Topics: Microsoft Dynamics CRM Microsoft Dynamics CRM 2016

FetchXML: Left Outer Joins with Multiple On Clauses

Having worked on CRM for ten years, I thought I understood everything that was possible with FetchXML. After all it seems pretty straight forward and each clause has almost a one to one equivalent with SQL. However, while I was recently doing some work on a project that required me to find records missing certain child records, I was surprised to find my understanding of left outer joins was incomplete.

The Requirement

In the project I was working on, we were using the native Connection entity to track relationships between contacts and users. Some of the Connections were manually created, but others needed to be automatically created based on business logic. In some cases we needed to detect all contacts that a user did not have a connection of a specified role with.  This seemed like a good case for using a left outer join and I sat down and wrote the following FetchXML:

The Concern

As I reviewed the FetchXML, I became concerned that I wouldn’t get the proper results with this query. I was assuming that CRM only used the to and from attributes on the link-entity element to build the on clause for the left join in SQL.  I knew that if the additional conditions inside the link-entity were added to the SQL where clause, that I would get no rows back.  In short, I was worried the generated SQL would look something like this:

It was enough of a concern that I decided to fire up SQL Profiler on my local dev org and see what exactly CRM generates in this case.  Much to my surprise I found the following (slightly cleaned up to help legibility):

In Summary

So in the end, CRM came through and put the link-entity’s conditions in the on clause for the left join.  This subtle change makes a huge difference in the results returned and makes left joins much more useful in CRM than one might assume based on the FetchXML structure.  This left me with an efficient query to solve the business requirement and a new found respect for FetchXML.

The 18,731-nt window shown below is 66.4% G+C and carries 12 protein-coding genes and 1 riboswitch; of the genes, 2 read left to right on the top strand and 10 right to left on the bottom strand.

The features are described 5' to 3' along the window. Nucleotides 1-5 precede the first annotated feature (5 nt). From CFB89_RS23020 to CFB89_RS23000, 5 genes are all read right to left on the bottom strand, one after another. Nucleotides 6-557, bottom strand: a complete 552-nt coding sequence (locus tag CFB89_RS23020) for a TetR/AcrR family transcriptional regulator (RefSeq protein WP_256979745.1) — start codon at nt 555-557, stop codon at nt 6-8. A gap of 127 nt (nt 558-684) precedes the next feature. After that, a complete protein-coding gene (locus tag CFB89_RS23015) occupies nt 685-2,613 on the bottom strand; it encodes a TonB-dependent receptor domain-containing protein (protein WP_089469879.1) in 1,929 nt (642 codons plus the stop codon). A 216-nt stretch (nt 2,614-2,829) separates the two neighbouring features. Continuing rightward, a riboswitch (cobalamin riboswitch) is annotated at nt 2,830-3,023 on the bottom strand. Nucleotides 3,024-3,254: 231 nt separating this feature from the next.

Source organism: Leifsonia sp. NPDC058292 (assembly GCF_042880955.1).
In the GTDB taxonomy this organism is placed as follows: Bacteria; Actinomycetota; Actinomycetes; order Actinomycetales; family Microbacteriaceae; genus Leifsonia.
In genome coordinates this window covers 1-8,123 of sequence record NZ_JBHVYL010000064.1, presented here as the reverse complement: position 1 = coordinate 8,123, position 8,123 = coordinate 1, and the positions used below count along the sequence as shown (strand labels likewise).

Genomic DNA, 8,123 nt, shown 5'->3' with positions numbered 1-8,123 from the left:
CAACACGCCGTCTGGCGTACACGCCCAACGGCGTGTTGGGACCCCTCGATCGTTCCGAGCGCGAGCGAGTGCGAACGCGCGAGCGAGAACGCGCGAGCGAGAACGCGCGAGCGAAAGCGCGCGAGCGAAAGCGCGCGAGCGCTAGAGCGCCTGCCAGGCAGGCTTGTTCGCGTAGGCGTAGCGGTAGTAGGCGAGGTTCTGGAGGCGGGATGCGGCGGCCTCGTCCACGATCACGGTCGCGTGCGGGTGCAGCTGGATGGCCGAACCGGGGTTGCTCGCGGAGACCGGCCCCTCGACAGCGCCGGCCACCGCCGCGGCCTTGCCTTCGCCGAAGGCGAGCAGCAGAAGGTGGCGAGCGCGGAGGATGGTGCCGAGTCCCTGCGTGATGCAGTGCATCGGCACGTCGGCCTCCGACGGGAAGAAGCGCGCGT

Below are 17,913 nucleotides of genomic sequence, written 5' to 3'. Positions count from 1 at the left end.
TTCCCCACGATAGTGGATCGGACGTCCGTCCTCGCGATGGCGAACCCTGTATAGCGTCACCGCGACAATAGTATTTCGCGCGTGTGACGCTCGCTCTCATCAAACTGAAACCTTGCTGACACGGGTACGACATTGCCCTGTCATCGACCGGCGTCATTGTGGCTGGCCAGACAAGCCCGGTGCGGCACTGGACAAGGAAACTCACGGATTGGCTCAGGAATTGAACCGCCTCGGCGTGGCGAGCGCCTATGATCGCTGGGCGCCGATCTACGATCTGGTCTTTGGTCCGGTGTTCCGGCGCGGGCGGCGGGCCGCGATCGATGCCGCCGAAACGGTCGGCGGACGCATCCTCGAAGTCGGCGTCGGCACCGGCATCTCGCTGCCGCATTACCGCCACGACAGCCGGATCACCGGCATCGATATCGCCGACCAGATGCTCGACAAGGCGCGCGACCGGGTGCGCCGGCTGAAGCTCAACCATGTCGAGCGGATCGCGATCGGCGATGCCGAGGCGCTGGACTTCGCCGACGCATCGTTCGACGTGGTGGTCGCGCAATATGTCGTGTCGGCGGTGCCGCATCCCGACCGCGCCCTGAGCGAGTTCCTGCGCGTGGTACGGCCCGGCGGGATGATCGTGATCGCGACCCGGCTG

Topics: Microsoft Dynamics CRM Microsoft Dynamics CRM 2013 Microsoft Dynamics CRM 2015 Microsoft Dynamics CRM 2016 Microsoft Dynamics CRM Online

Performance Considerations Creating Custom Reports in Dynamics CRM - Part 1

Today's post is written by Rob Jasinski, Database Architect and DBA at Sonoma Partners.

The ability to create custom SSRS reports for Dynamics On-Premise is a very powerful feature and adds a lot of flexibility to CRM’s reporting ability.

However, with that power and flexibility comes the potential to create reports that can run slow, are inefficient, and in worst cases, actually affect the performance of CRM as a whole. This article will focus on some things to watch out for when creating custom SSRS reports for Dynamics CRM On-Premise. Part 2 in this series will focus on Dynamics CRM On-Line.

Use the numeric value for option set values

For option sets in CRM, filtered views return 2 values; the integer value and the name value. For example, StateCode and StateCodeName from FilteredAccount. When filtering by these values, consider using the integer value rather than the name. The integer value is stored directly in the entity table whereas the name value is derived from the stringmap table. In most cases, the numeric value is also indexed and since it’s on the primary table, will perform much better than referencing the derived name.

select name, statecodename from FilteredAccount where statecode = 0

Filtering by date